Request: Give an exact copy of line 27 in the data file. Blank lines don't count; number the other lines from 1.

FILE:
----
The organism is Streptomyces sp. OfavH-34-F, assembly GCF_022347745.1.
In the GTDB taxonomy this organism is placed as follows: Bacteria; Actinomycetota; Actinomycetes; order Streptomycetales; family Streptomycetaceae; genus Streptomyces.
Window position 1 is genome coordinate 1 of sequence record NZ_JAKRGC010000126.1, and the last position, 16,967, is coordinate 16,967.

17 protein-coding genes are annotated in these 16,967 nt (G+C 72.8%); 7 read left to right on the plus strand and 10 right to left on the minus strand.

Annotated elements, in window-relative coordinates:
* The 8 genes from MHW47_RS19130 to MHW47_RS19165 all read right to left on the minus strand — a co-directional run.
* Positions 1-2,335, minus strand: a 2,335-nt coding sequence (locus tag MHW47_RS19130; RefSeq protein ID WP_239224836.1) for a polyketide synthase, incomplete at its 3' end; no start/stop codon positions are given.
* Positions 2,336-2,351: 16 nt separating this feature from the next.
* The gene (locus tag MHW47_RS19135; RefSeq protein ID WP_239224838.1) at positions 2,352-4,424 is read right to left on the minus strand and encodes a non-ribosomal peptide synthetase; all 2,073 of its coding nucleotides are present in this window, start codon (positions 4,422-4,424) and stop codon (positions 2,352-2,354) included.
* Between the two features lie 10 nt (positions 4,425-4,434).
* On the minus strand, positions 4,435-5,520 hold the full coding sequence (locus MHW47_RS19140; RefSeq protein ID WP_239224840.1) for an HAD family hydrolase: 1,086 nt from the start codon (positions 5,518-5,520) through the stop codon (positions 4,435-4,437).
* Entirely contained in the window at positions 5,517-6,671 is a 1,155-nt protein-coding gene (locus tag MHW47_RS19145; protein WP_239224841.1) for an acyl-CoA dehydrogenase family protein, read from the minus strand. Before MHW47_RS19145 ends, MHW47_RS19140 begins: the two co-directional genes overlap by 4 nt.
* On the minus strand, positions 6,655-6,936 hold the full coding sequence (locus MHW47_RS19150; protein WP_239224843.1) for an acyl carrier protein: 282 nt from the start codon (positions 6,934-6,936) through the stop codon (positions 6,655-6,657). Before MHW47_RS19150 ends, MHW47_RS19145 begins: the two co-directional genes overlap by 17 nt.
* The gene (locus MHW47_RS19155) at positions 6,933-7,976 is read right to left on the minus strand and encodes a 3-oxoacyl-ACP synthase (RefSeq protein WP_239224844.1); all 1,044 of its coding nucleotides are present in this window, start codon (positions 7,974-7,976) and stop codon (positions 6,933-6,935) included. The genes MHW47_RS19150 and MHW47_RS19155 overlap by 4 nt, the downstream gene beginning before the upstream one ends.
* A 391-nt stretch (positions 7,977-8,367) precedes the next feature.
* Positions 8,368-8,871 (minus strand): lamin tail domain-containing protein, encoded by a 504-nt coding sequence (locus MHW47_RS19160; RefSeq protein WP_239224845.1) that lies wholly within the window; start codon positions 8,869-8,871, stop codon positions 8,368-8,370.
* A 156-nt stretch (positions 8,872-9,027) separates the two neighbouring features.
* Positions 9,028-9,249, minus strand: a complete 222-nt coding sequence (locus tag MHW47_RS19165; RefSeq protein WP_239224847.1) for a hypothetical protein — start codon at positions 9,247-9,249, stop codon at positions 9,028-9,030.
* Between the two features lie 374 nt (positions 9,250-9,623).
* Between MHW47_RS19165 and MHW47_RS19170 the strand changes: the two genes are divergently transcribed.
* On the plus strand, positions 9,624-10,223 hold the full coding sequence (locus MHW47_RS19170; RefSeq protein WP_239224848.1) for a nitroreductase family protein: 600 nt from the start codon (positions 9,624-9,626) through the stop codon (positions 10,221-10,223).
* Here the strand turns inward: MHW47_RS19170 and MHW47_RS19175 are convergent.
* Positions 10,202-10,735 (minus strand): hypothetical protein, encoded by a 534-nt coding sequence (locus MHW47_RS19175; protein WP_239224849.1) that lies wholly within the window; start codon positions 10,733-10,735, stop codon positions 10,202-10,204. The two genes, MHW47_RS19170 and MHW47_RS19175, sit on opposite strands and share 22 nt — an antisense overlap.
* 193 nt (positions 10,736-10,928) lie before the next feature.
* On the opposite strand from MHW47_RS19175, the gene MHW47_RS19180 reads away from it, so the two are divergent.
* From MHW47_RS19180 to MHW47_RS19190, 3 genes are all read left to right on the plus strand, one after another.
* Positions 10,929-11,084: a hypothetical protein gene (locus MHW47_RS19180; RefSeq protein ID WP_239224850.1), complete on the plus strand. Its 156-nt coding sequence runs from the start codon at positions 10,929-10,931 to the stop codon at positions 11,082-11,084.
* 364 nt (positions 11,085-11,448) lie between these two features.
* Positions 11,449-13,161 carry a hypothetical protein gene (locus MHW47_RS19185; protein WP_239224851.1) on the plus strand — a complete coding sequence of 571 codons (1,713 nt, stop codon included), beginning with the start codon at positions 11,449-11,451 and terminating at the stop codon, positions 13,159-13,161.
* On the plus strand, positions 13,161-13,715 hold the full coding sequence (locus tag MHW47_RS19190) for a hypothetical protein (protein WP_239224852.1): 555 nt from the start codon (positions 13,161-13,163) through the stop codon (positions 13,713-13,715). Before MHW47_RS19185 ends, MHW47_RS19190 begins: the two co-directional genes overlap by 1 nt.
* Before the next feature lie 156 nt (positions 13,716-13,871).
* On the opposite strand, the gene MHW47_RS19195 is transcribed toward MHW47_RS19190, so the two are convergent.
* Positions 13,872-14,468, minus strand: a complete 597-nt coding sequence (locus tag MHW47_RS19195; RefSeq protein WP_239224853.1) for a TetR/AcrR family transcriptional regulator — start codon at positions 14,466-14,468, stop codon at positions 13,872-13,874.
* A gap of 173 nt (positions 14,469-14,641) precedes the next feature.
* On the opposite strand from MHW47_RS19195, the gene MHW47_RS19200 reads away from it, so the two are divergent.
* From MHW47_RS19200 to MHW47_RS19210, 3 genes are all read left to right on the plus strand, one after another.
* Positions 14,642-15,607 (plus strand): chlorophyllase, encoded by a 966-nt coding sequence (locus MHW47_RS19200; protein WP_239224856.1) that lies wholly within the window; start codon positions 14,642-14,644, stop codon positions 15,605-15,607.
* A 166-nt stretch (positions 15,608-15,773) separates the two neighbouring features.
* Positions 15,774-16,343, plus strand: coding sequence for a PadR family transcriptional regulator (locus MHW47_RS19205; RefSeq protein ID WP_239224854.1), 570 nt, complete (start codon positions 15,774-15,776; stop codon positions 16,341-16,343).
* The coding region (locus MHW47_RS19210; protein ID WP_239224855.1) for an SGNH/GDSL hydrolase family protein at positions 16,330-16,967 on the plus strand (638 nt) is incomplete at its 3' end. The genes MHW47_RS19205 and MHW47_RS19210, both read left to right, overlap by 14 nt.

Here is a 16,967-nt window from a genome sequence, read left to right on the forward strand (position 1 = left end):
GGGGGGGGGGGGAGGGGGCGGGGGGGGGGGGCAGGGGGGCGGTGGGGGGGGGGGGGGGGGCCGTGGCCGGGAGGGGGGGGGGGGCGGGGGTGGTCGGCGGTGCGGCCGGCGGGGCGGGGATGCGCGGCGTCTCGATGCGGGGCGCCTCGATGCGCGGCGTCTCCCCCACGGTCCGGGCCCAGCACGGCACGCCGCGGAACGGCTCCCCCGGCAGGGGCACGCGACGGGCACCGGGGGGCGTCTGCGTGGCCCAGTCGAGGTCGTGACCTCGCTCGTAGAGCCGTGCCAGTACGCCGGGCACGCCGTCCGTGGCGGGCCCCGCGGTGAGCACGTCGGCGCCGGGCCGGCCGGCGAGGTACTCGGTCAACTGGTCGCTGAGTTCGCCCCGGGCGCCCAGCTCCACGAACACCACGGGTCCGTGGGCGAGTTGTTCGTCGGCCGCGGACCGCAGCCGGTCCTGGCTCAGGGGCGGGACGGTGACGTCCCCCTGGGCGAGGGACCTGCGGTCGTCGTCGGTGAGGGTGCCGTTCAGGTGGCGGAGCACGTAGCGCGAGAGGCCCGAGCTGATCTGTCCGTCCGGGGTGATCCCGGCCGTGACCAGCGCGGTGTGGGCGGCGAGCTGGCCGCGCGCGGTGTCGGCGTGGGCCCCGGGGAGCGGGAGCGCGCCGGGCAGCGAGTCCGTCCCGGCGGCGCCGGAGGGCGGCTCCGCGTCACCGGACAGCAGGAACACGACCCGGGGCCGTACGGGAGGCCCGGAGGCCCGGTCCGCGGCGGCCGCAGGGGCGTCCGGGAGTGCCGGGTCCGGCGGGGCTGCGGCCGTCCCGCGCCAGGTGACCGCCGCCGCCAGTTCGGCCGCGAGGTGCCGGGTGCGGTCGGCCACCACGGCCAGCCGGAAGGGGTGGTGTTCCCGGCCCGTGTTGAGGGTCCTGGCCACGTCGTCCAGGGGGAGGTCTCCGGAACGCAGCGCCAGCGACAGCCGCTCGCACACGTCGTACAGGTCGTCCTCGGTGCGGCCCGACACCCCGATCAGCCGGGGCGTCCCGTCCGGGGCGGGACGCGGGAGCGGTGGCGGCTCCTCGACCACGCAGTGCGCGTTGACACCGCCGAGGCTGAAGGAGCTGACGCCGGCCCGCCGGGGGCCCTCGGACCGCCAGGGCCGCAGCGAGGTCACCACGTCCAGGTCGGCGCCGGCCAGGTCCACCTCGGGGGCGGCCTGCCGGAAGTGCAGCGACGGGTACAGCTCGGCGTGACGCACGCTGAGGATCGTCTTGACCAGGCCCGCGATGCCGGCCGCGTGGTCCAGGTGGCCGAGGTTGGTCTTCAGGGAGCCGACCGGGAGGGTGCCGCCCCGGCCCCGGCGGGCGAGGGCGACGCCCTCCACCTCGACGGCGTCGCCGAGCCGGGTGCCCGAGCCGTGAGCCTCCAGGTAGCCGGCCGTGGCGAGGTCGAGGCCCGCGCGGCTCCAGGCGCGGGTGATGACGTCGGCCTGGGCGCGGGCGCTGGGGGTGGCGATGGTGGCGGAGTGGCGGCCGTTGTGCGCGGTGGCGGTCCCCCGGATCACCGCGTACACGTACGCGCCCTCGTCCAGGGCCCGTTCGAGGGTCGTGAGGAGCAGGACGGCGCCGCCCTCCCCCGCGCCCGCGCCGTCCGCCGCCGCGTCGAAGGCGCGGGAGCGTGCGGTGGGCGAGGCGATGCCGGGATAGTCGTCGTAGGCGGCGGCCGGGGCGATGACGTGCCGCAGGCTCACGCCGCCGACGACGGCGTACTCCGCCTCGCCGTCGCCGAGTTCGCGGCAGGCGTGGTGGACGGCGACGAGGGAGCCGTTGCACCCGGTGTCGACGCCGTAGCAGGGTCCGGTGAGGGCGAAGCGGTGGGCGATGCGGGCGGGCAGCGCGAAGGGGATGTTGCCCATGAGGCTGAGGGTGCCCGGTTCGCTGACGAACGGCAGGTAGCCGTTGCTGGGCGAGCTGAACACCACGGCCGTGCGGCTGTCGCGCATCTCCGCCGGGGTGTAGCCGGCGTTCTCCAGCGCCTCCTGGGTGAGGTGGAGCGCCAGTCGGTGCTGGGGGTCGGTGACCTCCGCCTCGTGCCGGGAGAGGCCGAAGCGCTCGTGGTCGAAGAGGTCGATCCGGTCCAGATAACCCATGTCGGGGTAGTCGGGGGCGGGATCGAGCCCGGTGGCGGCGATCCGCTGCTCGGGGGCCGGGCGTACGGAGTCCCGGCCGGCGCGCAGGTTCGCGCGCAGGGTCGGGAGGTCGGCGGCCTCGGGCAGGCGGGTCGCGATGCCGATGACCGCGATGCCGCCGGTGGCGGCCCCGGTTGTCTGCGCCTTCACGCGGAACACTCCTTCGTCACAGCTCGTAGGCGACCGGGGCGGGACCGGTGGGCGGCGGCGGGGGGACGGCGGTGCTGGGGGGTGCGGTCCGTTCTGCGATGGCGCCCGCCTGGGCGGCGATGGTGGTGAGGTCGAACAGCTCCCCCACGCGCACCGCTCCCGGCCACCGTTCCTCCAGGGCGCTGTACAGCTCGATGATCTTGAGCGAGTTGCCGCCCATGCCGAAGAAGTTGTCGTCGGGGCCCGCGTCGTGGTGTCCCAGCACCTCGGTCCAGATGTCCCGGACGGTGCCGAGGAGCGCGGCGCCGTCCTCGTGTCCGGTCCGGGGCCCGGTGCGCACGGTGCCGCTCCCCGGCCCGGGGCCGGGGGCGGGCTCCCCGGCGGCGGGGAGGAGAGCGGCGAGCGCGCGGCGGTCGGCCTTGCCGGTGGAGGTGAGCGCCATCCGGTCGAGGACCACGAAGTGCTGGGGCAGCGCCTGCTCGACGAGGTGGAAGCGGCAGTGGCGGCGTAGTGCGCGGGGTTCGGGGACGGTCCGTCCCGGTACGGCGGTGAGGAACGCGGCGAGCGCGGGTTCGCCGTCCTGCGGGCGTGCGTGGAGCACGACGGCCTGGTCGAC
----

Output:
* Positions 10,929-11,084: a hypothetical protein gene (locus MHW47_RS19180; RefSeq protein ID WP_239224850.1), complete on the plus strand. Its 156-nt coding sequence runs from the start codon at positions 10,929-10,931 to the stop codon at positions 11,082-11,084.